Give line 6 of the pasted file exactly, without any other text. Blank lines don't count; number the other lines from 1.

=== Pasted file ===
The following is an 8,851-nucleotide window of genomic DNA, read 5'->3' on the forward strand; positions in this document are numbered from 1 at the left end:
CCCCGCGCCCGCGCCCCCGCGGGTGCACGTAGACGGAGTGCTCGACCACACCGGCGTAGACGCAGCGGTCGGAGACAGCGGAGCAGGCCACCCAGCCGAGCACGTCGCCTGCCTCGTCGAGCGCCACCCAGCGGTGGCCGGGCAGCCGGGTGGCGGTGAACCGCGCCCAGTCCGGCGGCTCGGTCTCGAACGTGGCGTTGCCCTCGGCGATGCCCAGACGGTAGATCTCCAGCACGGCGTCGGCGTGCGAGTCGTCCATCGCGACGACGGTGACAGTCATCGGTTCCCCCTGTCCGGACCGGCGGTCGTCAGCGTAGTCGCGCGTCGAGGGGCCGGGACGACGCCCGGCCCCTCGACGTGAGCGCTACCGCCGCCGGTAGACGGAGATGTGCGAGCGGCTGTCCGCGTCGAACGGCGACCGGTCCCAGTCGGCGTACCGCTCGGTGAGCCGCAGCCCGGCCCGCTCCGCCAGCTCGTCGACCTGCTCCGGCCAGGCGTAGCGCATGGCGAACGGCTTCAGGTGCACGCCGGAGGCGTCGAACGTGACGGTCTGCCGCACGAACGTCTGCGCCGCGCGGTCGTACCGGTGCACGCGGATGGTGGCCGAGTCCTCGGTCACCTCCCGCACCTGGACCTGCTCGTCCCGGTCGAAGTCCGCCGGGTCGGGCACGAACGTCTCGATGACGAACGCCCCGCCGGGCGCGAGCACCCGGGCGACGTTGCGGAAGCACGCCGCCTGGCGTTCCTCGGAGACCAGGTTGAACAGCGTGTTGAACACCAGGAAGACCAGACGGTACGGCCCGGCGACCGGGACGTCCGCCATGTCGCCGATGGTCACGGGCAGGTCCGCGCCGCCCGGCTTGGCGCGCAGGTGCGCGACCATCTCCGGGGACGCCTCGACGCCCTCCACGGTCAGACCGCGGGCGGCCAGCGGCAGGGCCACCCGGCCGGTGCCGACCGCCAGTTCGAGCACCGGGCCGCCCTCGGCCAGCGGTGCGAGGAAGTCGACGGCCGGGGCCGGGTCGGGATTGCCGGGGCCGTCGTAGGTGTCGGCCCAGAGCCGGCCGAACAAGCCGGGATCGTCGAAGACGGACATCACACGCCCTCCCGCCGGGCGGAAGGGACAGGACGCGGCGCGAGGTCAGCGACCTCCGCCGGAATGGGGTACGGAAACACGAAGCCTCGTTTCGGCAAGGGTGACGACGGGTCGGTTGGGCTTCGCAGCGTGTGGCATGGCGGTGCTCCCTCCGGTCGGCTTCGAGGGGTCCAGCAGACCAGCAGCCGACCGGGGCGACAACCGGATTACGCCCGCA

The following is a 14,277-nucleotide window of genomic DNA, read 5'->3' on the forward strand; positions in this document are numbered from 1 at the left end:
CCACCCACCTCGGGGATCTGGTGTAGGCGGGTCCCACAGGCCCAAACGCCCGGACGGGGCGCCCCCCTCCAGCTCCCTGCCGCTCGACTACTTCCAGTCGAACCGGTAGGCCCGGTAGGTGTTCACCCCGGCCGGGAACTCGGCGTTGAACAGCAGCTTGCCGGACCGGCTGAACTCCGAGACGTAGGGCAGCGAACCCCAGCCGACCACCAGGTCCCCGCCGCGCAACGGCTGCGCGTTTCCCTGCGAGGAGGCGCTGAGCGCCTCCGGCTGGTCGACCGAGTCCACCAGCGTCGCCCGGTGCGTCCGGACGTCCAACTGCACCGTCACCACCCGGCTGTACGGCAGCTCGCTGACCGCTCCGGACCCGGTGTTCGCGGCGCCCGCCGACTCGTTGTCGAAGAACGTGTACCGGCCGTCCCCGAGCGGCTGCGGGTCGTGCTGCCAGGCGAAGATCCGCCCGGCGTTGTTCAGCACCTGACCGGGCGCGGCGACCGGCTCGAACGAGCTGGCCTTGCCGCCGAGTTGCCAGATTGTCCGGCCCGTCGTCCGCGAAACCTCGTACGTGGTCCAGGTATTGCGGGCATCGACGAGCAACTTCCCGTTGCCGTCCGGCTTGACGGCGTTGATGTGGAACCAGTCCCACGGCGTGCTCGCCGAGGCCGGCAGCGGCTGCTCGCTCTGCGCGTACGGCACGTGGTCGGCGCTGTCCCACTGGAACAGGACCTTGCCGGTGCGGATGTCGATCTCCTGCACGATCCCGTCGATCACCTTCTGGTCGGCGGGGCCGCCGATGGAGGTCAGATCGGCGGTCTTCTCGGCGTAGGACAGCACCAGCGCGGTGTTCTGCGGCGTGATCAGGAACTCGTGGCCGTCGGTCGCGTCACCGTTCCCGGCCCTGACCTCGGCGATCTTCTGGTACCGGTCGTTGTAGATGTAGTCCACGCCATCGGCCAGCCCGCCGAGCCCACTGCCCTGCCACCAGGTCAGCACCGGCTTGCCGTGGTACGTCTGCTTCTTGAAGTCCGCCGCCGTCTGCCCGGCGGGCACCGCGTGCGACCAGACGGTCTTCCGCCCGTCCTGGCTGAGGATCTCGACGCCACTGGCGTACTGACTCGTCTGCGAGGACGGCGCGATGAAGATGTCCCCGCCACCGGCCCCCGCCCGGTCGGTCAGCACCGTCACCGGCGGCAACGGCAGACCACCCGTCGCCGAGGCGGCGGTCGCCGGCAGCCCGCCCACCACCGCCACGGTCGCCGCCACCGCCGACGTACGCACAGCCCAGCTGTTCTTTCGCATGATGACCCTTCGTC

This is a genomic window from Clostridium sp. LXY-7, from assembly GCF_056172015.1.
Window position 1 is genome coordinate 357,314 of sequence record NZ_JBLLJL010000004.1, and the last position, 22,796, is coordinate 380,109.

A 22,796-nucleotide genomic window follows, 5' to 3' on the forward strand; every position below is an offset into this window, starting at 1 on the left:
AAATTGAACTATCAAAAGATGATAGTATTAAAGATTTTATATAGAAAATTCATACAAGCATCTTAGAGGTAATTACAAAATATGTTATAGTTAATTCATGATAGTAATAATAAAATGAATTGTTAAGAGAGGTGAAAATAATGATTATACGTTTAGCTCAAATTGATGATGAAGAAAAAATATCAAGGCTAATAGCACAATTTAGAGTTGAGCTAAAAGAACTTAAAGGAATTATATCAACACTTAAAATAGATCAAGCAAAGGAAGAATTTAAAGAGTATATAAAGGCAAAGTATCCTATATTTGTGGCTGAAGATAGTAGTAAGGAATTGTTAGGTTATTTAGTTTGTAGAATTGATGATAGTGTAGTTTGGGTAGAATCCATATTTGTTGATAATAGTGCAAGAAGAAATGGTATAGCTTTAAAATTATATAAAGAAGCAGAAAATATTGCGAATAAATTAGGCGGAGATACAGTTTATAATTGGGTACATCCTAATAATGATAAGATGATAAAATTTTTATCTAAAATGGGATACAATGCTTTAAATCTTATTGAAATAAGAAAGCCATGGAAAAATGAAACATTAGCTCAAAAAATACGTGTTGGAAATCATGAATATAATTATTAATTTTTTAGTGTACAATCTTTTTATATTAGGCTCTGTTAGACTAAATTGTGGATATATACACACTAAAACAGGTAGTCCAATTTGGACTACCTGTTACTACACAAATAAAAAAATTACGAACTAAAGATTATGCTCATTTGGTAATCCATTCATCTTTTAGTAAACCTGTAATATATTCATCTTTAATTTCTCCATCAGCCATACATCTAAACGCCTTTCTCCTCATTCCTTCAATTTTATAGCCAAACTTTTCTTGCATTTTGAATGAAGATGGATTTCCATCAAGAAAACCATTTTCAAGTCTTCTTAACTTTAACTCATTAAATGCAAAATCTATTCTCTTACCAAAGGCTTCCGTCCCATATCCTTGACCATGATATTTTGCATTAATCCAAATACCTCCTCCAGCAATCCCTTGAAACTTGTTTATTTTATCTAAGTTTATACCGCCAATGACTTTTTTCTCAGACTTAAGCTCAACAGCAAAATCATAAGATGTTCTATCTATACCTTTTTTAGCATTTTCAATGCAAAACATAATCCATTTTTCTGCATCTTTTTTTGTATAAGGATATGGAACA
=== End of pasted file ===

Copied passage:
Window position 1 is genome coordinate 357,314 of sequence record NZ_JBLLJL010000004.1, and the last position, 22,796, is coordinate 380,109.